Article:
Posts Tagged With: harlem community

Ruler of the Roost

The 800-square-foot patio of Marcus Samuelsson’s condo includes “a whole kitchen,” with a grill, a stove and more. (Photo courtesy of the NY Post)


By MICKI SIEGEL
New York Post

There are numerous reasons why chef Marcus Samuelsson, owner of Harlem hot spot Red Rooster, loves his apartment. For one thing, it’s smack in the heart of Harlem, where he’s wanted to live ever since he was a boy growing up in Sweden. For another, it boasts a copper Blue Star stove, which he calls the “best of the best.” And for still another, he has plenty of room to create recipes.

But the main reason he loves his home is because it’s where he first met his wife, Gate Haile (he calls her Maya).

SNEAKER PEEK: Samuelsson’s apartment has colorful flourishes including a closet where he stores his shoes. (MICHAEL SOFRONSKI)


It was 2005; Samuelsson was one of the first buyers in the new condo building. His choice: a duplex with 1,100 square feet on each floor, 14-foot ceilings and an 800-square-foot patio. He paid, he says, around $1 million. He gave the apartment two important additions. The first was the Blue Star stove.

The 800-square-foot patio of Marcus Samuelsson’s condo includes “a whole kitchen,” with a grill, a stove and more.

“It’s really for chefs,” he says. “It has the highest BTUs of any stove. I test recipes in my kitchen. The idea of a dish starts here, and then I execute it at the restaurant.”

The other addition was another stove — on the patio.

HARLEM HOTTIES: Samuelsson and his wife, Gate Haile, have room to spread out and numerous quirky pieces in their 2,200-square-foot condo. Samuelsson, who decorated the apartment himself, creates recipes — and art — in his home. (MICHAEL SOFRONSKI)

“It’s a whole kitchen out there,” Samuelsson says. “It’s a grill, a stovetop and a salamander [another grill with very high heat].”

Both those kitchens and all that 2,200 square feet of space were originally for just Samuelsson himself. At that point, he hadn’t even met Haile. He filled the apartment with antiques and quirky pieces he’d accumulated over the years.

“Not long after I moved in and finished the apartment, I decided to have a housewarming party,” he says. “That was when I met Maya. Someone brought her. She’s a model, about 6 feet tall and stunning. But the main thing that attracted me is that she’s a very sweet girl.”

One thing led to another, and the couple (who were both born in Ethiopia and returned there for their 2009 wedding) soon moved in together.

“I brought all the furniture myself,” Samuelsson says. “All that was left for Maya to bring in was televisions and computers. And if it weren’t for her, I wouldn’t even have a television set.”

TVs aside, there’s no question that the apartment fulfilled many of Samuelsson’s longtime dreams.

“I think this building has one foot in the past and one foot in the future,” he says. “It looks old from the outside, but it’s very modern on the inside.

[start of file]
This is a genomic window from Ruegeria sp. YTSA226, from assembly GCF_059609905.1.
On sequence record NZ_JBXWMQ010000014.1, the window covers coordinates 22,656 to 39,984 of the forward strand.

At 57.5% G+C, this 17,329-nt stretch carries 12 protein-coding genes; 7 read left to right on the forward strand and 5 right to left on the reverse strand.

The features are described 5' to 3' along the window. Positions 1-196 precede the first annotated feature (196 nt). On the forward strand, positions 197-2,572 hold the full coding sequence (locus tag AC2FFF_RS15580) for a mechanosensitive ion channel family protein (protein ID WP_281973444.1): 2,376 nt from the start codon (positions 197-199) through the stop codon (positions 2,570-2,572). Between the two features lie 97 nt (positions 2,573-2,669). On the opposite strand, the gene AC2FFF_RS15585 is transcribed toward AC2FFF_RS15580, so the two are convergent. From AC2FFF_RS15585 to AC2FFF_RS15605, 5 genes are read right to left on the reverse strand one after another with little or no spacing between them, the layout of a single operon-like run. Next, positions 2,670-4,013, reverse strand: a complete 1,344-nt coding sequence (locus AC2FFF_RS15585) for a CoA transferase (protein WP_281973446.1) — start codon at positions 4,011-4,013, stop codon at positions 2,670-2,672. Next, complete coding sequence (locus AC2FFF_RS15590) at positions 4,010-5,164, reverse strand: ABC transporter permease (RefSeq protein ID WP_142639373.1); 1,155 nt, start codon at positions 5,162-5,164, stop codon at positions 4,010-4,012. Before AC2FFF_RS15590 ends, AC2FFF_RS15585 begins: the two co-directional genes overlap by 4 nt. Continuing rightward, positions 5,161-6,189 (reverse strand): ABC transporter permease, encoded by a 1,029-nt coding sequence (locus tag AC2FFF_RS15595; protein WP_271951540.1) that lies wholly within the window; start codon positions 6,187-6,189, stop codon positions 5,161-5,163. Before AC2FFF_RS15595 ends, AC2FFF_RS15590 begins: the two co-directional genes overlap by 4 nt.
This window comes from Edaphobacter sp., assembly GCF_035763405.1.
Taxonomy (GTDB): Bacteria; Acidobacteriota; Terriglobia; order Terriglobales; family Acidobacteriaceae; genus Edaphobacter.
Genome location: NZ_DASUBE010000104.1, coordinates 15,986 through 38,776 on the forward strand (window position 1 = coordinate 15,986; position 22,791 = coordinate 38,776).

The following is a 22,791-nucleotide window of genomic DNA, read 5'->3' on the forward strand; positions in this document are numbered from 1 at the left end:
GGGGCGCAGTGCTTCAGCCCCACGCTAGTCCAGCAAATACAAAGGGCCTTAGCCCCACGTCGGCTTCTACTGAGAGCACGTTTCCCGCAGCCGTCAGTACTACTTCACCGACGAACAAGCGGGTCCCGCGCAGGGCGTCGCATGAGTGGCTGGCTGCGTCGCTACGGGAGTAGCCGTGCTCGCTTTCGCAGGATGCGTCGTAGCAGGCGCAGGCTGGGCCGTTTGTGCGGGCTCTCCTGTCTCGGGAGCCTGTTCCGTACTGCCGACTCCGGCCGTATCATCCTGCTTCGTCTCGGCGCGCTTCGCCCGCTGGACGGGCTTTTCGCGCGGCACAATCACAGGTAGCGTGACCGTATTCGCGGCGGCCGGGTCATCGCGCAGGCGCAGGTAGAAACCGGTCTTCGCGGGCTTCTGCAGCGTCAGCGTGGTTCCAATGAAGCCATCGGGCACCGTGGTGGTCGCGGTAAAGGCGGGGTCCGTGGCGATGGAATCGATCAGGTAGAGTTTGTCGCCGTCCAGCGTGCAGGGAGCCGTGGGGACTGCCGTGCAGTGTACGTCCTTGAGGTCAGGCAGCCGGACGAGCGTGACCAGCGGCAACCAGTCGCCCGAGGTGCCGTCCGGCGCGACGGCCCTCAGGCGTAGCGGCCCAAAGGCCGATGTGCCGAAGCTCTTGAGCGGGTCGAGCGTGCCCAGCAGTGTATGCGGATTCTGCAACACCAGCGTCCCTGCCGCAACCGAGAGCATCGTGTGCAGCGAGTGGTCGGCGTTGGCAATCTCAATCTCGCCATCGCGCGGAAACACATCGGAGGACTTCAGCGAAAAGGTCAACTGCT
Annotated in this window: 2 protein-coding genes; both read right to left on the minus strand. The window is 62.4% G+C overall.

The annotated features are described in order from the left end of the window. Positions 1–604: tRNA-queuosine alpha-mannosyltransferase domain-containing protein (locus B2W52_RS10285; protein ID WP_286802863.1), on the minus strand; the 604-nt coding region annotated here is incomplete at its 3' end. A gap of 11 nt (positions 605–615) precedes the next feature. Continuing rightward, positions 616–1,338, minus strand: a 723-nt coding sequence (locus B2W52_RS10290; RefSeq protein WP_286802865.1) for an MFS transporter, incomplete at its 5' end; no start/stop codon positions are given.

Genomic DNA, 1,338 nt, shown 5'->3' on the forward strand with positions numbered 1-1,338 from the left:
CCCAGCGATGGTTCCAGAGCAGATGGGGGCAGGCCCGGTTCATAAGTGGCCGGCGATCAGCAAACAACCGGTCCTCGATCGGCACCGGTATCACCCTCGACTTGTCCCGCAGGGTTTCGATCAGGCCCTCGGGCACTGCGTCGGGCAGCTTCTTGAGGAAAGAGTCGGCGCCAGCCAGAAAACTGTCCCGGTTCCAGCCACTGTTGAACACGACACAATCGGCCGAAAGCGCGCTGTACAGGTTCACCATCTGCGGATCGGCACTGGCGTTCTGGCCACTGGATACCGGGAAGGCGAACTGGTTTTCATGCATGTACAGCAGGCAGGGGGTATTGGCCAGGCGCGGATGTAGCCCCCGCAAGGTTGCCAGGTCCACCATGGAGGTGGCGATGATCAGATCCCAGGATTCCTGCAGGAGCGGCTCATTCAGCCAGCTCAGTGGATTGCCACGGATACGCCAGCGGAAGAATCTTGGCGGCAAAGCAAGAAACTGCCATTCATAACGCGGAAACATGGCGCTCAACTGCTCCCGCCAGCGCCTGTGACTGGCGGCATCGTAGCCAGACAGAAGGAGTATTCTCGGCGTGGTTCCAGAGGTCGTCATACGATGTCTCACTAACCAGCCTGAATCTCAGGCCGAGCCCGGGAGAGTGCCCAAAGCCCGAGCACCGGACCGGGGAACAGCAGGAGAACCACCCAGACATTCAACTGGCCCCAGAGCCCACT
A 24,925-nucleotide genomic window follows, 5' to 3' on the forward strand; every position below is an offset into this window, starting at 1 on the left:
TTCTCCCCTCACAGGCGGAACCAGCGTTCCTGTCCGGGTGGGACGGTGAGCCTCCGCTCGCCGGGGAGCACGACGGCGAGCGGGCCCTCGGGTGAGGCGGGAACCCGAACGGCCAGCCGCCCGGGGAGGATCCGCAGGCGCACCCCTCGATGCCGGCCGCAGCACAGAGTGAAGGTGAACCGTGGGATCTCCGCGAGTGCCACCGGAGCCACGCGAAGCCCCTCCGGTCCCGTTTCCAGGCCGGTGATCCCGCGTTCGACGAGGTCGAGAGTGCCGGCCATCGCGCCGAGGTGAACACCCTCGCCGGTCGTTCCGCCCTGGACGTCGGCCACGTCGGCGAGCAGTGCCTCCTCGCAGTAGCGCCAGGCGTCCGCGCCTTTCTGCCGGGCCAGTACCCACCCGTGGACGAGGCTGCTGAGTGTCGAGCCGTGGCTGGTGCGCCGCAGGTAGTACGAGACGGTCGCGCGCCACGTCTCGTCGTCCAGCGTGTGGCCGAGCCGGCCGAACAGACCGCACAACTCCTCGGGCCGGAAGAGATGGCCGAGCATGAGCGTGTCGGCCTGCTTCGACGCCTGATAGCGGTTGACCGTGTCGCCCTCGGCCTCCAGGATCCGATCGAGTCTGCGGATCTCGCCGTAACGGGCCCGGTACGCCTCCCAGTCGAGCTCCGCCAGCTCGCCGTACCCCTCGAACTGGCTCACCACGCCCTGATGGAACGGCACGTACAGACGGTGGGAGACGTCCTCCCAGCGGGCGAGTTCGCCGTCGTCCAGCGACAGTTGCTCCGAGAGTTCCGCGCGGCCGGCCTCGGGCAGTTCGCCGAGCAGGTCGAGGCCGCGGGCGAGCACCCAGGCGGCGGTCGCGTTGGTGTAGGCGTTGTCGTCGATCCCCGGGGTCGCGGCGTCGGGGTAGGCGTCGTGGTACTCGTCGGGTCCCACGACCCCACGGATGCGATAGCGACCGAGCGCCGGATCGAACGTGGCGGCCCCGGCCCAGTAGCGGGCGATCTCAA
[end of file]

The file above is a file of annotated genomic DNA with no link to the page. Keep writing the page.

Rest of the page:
“I always wanted loft space. I work very thematically. Before I create a recipe, I
write down the concept of what I’m making. Then I paint those ideas — I make a collage.”

He points to a painting he did of some 1940s musicians.
“Those people didn’t have much money, they ate fried chicken feet and had a good time,” he says.

Read more from the New York Post.

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Harlem Couple Offers Low-Cost, Home-Cooked Meals for Local Residents

Ramona Holmes enjoys her lunch break - now known to her as the Jireh Meal - at The Salvation Army on Lenox Ave. (Photo courtesy of Lombard for Daily News)

BY Michael J. Feeney
DAILY NEWS STAFF WRITER

A Harlem couple is offering the best deal in town: home-cooked meals for as little as $3.

Eric and Marilyn Crumbley started selling their affordable and tasty dishes at The Salvation Army on Lenox Ave. near W. 137th St. in September – and word has spread fast.

The meals have become so popular that next month the couple will open their own restaurant on Adam Clayton Powell Blvd. at W. 122nd St. They’ve gone from serving just 10 meals a day to nearly 150.

Eric Crumbley, 44, a retired NYPD officer and a former pastor at Harlem Faith Center, started the affordable meals for seniors who were running out of money midway through the month.

“We were serving the seniors, and then we started to notice that everyone was coming in,” said Crumbley, who is the facilities manager at the Salvation Army site.

“It helps with mothers and fathers who really can’t afford a healthy meal to feed their children.”

The $3 meals, known as the Jireh Meal – taken from a biblical name for God – vary from day to day, including chicken parmesan over pasta with garlic bread or baked chicken with garlic mashed potatoes and sweet buttered corn. The kitchen is open for breakfast, lunch and dinner.

Read more from the Daily News.

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